August 26th 2017


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Articles from this issue:

CANBERRA OBSERVED Crikey, is nobody a true dinks Aussie these days?

SAME-SEX MARRIAGE Hundreds of doctors call on AMA to withdraw defective statement on same-sex marriage

EUTHANASIA What disability advocates say about assisted suicide by Daniel Giles

SAME-SEX MARRIAGE Triggs' one important contribution to rights by Greg Walsh

ENERGY High prices 'destroying the economy': Glencore

ENERGY Renewable energy barely even a fair weather friend

ECONOMICS The world it is a-changin': globalisation in crisis

SAME-SEX MARRIAGE Gay Liberals' push out of step with LGBTI realities

INTERNATIONAL AFFAIRS South Africa is losing its rainbow nation credentials

MUSIC A moral scale: Does 'good' music make us better?

CINEMA War for the Planet of the Apes: Best-laid plans of apes and men

BOOK REVIEW Risk nothing; gain nothing

BOOK REVIEW The most infamous crime in history

MARRIAGE The issue, Bill, is transgender marriage

POETRY

LETTERS

MORAL EDIFICATION A cartoon

SAME-SEX MARRIAGE The media, champions for free speech and rights (for the media), demonstrate predictable inability to contain bias on postal vote

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ENERGY
Renewable energy barely even a fair weather friend


by Chris McCormack

News Weekly, August 26, 2017

The media hysteria blaming everything from bushfires to refugee crises on anthro­pogenic climate change continues unabashed. One result of the hysteria has been massive subsidies to renewable energy. Yet renewables remain only a tiny proportion of global energy generation.

The BP Statistical Review of World Energy, June 2017, studied world energy consumption and revealed that renewable energy (wind, geothermal, solar, biomass and waste) comprised only 3.1 per cent of global energy consumption while in Australia it accounted for 3.91 per cent of national energy consumption. Hydropower, while a renewable energy, is not favoured among green ideologues because of the need to build dams in order to generate electricity. The Greens also condemn nuclear energy and it does not attract the same levels of government support. The remaining 96.09 per cent of the country’s energy was derived from hydro, (2.9 per cent), oil (34.64 per cent), gas (26.81 per cent) and coal (31.74 per cent).

Wind and solar energy, which have grown largely due to Australian government subsidies totalling $3 billion in the 2015–16 financial year, have contributed little to overall energy generation. The inherent intermittency of these, reliant on the sun to be shining or wind to be blowing, means that their capacity to provide large-scale power generation is limited and they cannot provide synchronous or base-load power.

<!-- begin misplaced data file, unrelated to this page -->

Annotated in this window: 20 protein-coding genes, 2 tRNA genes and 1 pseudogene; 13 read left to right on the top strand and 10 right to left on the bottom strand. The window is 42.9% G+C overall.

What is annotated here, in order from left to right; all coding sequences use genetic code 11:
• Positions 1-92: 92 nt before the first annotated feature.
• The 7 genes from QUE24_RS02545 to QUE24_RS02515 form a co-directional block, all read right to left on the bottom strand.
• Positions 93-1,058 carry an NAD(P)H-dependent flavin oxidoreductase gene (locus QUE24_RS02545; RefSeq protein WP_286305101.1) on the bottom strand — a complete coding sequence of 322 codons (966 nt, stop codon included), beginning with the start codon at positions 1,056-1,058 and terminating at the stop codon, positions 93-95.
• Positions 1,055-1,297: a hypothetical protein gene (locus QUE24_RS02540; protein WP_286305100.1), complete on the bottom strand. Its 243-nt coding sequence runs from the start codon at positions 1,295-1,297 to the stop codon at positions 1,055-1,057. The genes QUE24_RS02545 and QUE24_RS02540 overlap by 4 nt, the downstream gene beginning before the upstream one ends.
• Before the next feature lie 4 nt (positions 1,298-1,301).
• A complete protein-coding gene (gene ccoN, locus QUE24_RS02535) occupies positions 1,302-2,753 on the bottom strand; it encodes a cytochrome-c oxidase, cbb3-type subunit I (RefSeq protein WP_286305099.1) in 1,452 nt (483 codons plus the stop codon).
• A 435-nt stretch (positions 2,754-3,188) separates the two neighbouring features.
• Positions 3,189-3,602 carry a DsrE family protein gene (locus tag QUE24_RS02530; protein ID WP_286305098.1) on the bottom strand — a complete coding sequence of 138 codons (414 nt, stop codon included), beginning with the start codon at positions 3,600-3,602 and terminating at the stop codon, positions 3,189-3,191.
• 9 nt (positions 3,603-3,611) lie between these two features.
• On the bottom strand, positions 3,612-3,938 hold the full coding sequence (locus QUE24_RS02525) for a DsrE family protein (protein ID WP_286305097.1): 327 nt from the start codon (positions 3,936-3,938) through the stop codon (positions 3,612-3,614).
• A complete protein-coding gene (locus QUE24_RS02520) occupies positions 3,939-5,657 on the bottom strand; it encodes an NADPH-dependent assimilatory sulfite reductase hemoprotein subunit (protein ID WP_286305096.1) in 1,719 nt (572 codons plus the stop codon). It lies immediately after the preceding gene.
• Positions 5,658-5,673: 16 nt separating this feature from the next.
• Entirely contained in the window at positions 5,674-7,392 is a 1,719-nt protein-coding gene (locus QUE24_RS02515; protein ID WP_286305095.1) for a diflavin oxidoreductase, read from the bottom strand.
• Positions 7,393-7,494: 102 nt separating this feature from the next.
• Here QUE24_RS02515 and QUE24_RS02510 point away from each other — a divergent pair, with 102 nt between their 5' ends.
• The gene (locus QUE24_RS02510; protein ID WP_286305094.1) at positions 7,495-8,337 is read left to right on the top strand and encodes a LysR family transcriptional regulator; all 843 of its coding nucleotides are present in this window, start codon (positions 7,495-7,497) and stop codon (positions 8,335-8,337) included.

By contrast, energy sector specialists GHD and Solstice Development Services revealed in July that a new ultra-supercritical 1000-megawatt coal-fired power plant could be built for $2.2 billion, which, while costing less than one years’ renewable energy subsidies, could provide the cheapest form of energy (around 44 per cent of the cost of solar) and bring some reliability back into the system after the closure of the 1600 MW Hazelwood power station in Victoria.

Lining up the batteries

In relation to the “next big thing” supposedly to fix runaway electricity costs and unreliability issues in South Australia, the much hyped “largest lithium-ion battery in the world”, which is to be connected to the Hornsdale wind farm in South Australia, will be able to power 1/15th of South Australia’s energy needs at full power for one hour and 20 minutes before going flat. The estimated cost for the battery is $60 to $120 million. As a result of pursuing a 50 per cent renewable energy target by 2025 and shutting down coal and gas power plants, South Australia now has the highest retail electricity prices in the world.

The misinformation regarding the uptake or efficacy of renewables around the globe abounds. Reneweconomy.com.au in 2013 said: “The 100 per cent [renewables] by 2040 scenario is probably not that much different in scope to current trends. Australia was sitting at around 10 per cent renewables in 2010, and will probably end up with at least 25 per cent by 2020, given current trends on rooftop solar and the fixed 41,000 gigawatt/hour target for large-scale renewables.”

The “BP Statistical Review of World Energy June 2011” showed that Australian renewable energy consumption (excluding 2.88 per cent of hydro) in 2010 was 1.27 per cent, a far cry from the claimed 10 per cent.

Globally, the “everyone else is doing it” argument is frequently recycled. Last month, the Huffington Post had this to say: “The effort to revive the fossil fuel industry in the United States is not helpful and we may lose our technological advantage in the renewable energy innovation race. But China, Japan, India and Europe are more than ready to fill in for us if we falter. Japan has no fossil fuels and is desperate to wean itself from nuclear in an energy politics dominated by the Fukushima disaster. Renewable energy will replace fossil fuels because they will be less expensive, as reliable, and as convenient as fossil fuels.”